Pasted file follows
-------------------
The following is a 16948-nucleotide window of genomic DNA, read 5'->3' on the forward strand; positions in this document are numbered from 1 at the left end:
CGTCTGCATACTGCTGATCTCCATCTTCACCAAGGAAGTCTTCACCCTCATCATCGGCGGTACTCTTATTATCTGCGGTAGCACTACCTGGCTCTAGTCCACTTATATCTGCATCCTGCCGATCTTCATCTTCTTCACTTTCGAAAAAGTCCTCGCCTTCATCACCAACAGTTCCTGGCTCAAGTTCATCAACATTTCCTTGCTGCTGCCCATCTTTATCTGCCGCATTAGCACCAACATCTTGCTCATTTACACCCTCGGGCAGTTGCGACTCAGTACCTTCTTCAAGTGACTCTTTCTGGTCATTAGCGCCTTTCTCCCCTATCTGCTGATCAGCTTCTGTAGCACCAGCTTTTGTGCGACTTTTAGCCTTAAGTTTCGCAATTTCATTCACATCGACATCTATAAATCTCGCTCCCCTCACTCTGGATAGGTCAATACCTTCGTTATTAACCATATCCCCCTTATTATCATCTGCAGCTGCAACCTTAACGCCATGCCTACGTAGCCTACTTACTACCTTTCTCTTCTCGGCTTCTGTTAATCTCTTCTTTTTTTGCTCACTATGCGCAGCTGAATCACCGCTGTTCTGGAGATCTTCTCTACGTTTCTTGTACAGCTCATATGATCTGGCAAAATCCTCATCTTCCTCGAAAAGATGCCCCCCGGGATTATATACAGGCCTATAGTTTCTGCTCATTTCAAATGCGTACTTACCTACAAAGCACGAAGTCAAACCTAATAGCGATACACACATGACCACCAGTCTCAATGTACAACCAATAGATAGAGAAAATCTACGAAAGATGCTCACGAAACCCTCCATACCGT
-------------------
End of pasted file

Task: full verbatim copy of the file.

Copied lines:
The following is a 16948-nucleotide window of genomic DNA, read 5'->3' on the forward strand; positions in this document are numbered from 1 at the left end:
CGTCTGCATACTGCTGATCTCCATCTTCACCAAGGAAGTCTTCACCCTCATCATCGGCGGTACTCTTATTATCTGCGGTAGCACTACCTGGCTCTAGTCCACTTATATCTGCATCCTGCCGATCTTCATCTTCTTCACTTTCGAAAAAGTCCTCGCCTTCATCACCAACAGTTCCTGGCTCAAGTTCATCAACATTTCCTTGCTGCTGCCCATCTTTATCTGCCGCATTAGCACCAACATCTTGCTCATTTACACCCTCGGGCAGTTGCGACTCAGTACCTTCTTCAAGTGACTCTTTCTGGTCATTAGCGCCTTTCTCCCCTATCTGCTGATCAGCTTCTGTAGCACCAGCTTTTGTGCGACTTTTAGCCTTAAGTTTCGCAATTTCATTCACATCGACATCTATAAATCTCGCTCCCCTCACTCTGGATAGGTCAATACCTTCGTTATTAACCATATCCCCCTTATTATCATCTGCAGCTGCAACCTTAACGCCATGCCTACGTAGCCTACTTACTACCTTTCTCTTCTCGGCTTCTGTTAATCTCTTCTTTTTTTGCTCACTATGCGCAGCTGAATCACCGCTGTTCTGGAGATCTTCTCTACGTTTCTTGTACAGCTCATATGATCTGGCAAAATCCTCATCTTCCTCGAAAAGATGCCCCCCGGGATTATATACAGGCCTATAGTTTCTGCTCATTTCAAATGCGTACTTACCTACAAAGCACGAAGTCAAACCTAATAGCGATACACACATGACCACCAGTCTCAATGTACAACCAATAGATAGAGAAAATCTACGAAAGATGCTCACGAAACCCTCCATACCGT